for a nomad the tent is his home

for the street beggar the hardboard is home

a home is a home

as special as any home

there is something to welcome you home

the door, the sofa, the fridge and the towel

or the hardboard.

not when you are dead

the door remained closed, the sofa is occupied,

what need you have for the fridge

your towel is now a rug for the pets

and you find someone else occupying your bed

stay away

go away

although they may not say

Abah in Debt after Long’s wedding

August 2, 2009

Long was my eldest sister.

When she finished her standard six, she was called for the interview to become a teacher. Yes dear, to join teachers training you only need to finish standard six. She was one of the smarter ones having benefited from the mentor ship of Che Salim my uncle. He was already a teacher and Long was his favorite niece.

But then she was already engaged.  The fiancee was a bloke  who lived further up the kampong. When the news of her pursuing  a career in teaching reached the family of the fiance, it must have caused an embarassment. Here was a prospective wife in government service and this guy was  a brawny kampong bloke. It must have created a deep dent to the man’s pride.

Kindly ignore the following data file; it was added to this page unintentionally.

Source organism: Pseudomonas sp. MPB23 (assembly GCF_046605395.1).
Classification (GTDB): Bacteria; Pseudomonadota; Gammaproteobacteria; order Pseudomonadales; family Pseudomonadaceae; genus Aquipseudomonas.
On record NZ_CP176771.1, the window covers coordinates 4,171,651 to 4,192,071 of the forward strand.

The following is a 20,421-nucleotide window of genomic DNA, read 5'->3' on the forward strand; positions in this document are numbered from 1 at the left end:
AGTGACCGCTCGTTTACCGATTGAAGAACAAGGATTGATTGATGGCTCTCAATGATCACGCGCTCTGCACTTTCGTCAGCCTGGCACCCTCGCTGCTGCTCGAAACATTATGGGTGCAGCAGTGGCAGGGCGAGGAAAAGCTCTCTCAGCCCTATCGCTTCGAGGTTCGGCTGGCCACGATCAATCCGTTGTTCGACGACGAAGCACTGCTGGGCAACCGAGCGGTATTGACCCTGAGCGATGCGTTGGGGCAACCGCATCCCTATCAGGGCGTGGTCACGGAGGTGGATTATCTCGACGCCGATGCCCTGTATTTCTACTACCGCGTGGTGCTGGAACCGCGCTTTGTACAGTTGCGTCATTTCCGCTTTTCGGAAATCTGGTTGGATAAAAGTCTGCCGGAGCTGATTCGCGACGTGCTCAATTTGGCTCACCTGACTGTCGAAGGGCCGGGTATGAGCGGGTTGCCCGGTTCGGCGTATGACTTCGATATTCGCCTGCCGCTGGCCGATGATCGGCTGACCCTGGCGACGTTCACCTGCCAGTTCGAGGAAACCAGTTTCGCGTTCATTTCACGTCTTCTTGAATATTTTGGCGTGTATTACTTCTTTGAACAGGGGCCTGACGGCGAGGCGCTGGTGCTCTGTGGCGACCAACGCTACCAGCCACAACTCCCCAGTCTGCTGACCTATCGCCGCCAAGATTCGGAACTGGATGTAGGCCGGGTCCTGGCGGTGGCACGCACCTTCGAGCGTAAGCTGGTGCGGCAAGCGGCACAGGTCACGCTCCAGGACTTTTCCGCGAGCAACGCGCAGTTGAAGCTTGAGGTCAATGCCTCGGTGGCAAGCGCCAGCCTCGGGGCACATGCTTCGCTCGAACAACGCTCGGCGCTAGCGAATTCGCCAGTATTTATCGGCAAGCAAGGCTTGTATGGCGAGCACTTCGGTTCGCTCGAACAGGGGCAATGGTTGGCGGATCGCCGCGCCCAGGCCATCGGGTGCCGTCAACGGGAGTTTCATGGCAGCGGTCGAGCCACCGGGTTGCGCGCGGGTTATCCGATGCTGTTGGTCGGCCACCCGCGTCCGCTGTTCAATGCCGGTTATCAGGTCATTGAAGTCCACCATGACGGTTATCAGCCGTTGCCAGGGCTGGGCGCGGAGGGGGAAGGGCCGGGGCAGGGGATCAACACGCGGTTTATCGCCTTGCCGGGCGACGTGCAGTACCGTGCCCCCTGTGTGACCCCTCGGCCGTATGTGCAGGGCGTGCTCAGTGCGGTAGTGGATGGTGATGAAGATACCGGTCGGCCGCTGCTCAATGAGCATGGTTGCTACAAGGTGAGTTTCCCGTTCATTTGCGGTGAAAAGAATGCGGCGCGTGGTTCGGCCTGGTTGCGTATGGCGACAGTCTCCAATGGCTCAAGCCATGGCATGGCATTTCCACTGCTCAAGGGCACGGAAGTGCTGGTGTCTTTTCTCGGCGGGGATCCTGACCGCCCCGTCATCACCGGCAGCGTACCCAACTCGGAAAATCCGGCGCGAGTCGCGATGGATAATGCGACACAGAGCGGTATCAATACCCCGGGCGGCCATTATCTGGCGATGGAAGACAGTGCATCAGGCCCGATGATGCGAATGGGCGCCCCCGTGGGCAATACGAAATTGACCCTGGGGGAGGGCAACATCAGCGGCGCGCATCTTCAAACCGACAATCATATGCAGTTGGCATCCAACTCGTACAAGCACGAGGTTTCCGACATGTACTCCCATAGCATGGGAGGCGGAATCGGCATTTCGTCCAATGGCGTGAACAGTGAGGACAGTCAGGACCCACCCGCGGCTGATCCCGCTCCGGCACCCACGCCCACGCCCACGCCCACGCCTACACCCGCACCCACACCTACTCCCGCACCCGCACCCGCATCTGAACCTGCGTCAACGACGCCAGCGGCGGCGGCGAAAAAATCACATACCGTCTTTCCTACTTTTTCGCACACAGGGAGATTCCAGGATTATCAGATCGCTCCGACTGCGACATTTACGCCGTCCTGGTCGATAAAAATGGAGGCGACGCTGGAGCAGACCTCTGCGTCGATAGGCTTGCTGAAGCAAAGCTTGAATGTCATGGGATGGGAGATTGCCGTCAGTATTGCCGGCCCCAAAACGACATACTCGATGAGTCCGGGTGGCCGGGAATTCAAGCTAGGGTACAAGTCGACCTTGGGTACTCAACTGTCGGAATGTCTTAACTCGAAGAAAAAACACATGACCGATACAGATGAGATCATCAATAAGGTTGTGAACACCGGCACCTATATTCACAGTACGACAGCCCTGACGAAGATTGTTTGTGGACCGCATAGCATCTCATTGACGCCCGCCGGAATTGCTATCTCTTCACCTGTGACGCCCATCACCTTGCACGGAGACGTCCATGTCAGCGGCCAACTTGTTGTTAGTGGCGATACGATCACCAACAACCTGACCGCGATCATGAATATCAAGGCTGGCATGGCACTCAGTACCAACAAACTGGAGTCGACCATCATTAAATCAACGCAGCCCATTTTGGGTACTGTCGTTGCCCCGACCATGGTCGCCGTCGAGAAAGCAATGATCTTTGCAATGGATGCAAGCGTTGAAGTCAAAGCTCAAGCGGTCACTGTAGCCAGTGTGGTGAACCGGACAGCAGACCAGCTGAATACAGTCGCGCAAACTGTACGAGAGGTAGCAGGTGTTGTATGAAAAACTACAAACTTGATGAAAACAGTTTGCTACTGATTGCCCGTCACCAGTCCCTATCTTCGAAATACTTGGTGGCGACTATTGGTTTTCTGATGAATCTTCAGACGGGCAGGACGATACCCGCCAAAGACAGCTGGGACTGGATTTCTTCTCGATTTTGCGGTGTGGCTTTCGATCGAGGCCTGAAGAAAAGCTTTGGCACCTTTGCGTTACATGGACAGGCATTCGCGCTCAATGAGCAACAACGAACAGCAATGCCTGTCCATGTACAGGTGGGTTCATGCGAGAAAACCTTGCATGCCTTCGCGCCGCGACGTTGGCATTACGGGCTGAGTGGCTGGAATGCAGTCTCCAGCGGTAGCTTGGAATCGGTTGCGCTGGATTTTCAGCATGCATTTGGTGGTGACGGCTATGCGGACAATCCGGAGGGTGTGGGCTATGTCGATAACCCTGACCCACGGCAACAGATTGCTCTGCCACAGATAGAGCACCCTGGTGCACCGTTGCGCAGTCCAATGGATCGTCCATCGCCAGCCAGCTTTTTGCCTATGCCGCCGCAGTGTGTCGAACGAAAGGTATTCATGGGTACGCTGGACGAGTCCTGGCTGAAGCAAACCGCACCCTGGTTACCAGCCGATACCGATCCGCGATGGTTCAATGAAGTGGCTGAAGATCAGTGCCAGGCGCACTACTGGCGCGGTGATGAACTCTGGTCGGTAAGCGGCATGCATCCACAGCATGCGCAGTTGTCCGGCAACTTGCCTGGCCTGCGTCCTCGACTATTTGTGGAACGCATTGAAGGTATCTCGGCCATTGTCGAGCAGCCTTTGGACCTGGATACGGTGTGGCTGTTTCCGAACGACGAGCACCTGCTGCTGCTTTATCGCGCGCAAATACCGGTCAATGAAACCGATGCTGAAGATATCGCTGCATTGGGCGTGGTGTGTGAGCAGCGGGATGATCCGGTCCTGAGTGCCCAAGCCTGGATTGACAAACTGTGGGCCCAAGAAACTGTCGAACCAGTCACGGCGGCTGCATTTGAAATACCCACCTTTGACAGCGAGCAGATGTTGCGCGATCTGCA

A party was sent to end the engagement. To be told that the engagement was henceforth broken was a great humiliation to my family.

That was the value system then. Just last month my neice broke her engagement, and surprise surprise it was taken in good stride by my emak.

When there was a pinang party from the next kampong for Long,  emak must have felt there was a score to settle.

I heard it was a grand wedding. I could not remember a thing. I was told there were kuda kepang, barongan and nasyid, berzanzi and Qasidah.

Abah was bergolok bergadai, which literally mean having to pawn his ‘kris’ or “golok”  and be be in debt to finance the wedding. You snubbed my daughter? She got a better man , an ustaz instead of you  a lousy kampong rubber tapper.

The good Eng Choon was the savior. Perhaps that explain why Long’s children we called Cucu eng choon, the grand children of eng choon.

I do not know whether he went to the chettiar, but I remember accompanying abah to one of the chettiars shop. It was behind Jalan Rahmat. The Chettiars were seated in a row behind these small tables.  I saw this old low table  in one antique shop in Kelana Jaya. He managed to clear the debt and get the land title back. The debt was for a few hundred dollars.

If Kedah could be “sold” for a couple of millions to the King of Siam what was a couple of hundreds for a commoner. Abah managed to claim his land back, but for Kedah it was lost of soverignity and it took the British to exchange Songkhla fo Kedah. That was and still is the hazard of Malay weddings.